Sometimes there is a right way and wrong way of doing things, and when it comes to working with healthcare personnel, there are some standards that should be followed. Years ago, in the early days of the internet, the head salesperson of a startup came to me and said, “I’ve spent the last seven years in the automotive industry, streamlining logistics. Our company has figured out that hospitals aren’t very efficient, so we’re bringing business principles to hospitals.” He sat across my desk, hoping for Georgia Hospital Association’s endorsement, and as Executive Vice President, I was the first stop for companies seeking a working relationship.
There were two things wrong with his approach. First, his arrogance was palpable. Although few people point to hospitals as sterling examples of efficiency, his approach betrayed a serious lack of respect for members of the hospital community. Physicians, therapists, nurses, executives, and others have devoted many years of formal education and, in many cases, years of hands-on experience dealing with highly complex clinical and patient care management issues. Having a brash, young-ish sales person puff his chest out, announcing that he is there to “fix” hospitals, does not go over well.
His second problem was broadcasting through his naiveté his “outsider” status. Although there are times when an outside perspective can breathe new life into systems, it’s also helpful to have a basic knowledge of those systems. This guy wanted to demonstrate how the newly introduced Internet could streamline the procurement process. “Do you want me to demonstrate how easy it is?” he asked. “What should I order? Bandaids?”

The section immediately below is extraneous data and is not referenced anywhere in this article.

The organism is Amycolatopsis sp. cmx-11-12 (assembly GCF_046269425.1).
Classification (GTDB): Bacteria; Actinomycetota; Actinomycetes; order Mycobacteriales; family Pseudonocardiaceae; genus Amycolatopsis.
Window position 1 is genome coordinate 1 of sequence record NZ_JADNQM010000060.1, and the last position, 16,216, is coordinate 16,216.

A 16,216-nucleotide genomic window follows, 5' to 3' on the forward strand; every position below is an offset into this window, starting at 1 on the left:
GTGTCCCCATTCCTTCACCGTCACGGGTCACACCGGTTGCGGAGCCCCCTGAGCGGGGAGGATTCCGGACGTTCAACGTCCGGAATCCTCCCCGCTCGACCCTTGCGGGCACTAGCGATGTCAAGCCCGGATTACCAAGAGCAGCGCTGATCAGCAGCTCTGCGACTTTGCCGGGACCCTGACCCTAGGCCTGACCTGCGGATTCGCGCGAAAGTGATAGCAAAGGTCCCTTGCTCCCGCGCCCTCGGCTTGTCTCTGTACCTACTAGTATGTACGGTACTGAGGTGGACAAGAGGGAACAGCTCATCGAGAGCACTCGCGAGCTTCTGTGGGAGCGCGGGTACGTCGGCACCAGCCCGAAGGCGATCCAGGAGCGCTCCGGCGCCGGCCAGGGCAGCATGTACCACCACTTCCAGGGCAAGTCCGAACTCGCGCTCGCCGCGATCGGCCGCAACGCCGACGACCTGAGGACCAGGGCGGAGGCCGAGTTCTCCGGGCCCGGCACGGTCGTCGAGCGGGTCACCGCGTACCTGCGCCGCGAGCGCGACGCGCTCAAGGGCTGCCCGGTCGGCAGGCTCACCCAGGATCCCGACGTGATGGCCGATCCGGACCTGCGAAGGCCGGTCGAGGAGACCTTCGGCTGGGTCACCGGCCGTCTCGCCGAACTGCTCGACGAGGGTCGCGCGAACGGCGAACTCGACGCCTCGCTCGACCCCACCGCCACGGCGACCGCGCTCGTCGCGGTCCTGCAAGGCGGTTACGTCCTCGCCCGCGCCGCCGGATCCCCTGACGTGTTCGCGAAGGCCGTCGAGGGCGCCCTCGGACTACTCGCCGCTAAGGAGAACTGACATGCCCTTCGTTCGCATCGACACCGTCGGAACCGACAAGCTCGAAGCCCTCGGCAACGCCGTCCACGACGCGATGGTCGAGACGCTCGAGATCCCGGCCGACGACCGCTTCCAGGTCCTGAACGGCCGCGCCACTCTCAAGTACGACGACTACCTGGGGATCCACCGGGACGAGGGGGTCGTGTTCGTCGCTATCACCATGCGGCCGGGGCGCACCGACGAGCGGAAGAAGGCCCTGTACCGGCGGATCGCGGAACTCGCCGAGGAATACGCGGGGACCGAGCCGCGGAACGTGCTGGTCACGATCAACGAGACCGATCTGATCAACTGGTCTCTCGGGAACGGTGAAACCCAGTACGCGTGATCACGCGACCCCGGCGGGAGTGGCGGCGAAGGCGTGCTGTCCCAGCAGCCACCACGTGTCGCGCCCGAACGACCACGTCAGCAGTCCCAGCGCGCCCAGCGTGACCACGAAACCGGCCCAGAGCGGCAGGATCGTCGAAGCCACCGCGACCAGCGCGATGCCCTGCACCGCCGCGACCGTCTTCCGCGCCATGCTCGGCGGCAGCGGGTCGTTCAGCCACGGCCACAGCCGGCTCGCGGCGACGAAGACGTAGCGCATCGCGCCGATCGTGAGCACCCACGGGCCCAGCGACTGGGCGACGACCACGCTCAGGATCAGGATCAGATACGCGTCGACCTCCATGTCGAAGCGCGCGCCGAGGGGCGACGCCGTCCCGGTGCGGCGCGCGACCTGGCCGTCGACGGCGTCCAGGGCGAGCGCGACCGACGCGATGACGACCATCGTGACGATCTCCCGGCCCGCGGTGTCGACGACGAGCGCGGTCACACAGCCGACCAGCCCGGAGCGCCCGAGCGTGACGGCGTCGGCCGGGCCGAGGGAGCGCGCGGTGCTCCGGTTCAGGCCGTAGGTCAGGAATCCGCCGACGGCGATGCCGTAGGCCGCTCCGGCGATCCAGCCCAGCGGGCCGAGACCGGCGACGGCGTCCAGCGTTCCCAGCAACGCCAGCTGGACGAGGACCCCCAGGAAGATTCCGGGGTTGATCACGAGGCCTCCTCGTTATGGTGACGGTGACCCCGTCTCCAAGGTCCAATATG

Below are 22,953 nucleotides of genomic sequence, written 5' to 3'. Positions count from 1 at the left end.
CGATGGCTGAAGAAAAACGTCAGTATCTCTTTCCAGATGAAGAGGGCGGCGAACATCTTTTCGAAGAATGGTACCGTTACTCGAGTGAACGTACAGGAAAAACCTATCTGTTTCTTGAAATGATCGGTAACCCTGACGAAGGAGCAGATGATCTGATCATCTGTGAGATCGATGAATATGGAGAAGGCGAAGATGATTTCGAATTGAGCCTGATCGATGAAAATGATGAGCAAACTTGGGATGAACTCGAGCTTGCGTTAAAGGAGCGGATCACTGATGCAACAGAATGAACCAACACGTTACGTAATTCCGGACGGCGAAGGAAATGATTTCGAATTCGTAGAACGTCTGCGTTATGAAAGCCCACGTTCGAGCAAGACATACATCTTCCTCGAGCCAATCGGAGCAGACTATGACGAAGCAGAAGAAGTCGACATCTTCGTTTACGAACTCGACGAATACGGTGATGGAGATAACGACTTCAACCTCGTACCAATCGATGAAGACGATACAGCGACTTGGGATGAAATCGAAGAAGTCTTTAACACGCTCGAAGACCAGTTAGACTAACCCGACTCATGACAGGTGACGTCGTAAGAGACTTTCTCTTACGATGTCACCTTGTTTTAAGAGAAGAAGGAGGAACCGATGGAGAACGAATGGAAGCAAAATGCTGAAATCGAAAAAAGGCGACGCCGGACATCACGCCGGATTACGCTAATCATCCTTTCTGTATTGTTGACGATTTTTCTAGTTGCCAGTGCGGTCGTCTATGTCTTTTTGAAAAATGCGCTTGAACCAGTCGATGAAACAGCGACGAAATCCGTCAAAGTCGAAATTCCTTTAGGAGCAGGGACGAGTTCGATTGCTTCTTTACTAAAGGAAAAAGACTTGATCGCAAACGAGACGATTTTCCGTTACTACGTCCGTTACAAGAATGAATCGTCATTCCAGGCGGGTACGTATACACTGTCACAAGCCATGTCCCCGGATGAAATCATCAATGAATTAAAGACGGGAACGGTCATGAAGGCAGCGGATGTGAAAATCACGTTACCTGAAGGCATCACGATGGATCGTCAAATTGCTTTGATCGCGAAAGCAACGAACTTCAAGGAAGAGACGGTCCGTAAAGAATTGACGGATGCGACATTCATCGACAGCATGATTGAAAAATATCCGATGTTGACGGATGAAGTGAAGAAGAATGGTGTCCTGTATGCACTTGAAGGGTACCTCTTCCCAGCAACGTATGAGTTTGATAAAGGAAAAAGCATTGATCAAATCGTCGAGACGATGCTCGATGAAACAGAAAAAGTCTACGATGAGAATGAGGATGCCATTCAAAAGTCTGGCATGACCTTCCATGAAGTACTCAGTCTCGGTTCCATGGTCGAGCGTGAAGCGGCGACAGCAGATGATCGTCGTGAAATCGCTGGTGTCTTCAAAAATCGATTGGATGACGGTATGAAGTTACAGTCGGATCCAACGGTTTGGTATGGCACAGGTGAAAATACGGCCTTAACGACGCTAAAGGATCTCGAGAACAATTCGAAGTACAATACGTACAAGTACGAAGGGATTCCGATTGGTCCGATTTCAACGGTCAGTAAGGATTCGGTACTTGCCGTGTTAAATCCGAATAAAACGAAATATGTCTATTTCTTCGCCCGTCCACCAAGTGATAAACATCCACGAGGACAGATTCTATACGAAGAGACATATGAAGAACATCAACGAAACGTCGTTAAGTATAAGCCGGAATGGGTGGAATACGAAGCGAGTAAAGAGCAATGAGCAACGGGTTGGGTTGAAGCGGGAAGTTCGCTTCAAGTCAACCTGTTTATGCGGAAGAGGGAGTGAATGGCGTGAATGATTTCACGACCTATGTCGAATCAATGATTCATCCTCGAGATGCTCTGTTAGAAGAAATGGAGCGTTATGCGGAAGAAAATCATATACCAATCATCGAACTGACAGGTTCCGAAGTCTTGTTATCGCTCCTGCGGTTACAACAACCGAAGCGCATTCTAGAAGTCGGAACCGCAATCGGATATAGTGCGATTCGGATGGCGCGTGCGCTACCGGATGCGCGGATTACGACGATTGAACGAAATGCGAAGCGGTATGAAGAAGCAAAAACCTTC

What physician would ever get on the internet to buy “bandaids”? In my 24 years of meeting with vendors hoping for association endorsements, I could usually sniff out a healthcare newcomer within about four minutes.
Any time someone is selling a clinical product or service, tipping their hand as a hospital “outsider” can be a real impediment. Many within healthcare are rather unforgiving when it comes to tolerating “foreigners” who implicitly claim clinical expertise.
So, what should you do if you have limited healthcare experience and are offering a clinically related product or service?
- First, treat hospital personnel with utmost respect. Although they may lack certain technological or executive skills, they are in their position because of expertise developed over many years.
- By all means, learn as much as you can about the area your product touches. Don’t mispronounce terms. Learn important definitions and the meanings of relevant acronyms. And for goodness sake, remember that HIPAA is spelled with one “P” and 2 “A”s.
- If your product touches patient care and you personally don’t have much of a clinical background, it’s vital to point to others on your team with the credentials and credibility to get you past the front door.
- Recognize the need for clinical and/or operational verification of your product or process. Blinded research studies validating your methodology are the gold standard but are difficult and expensive to arrange. Lacking that, being able to point to referenceable pilots or demonstration projects will go a long way. Respect, humility and, preparation will serve you well as you interact with the clinical world.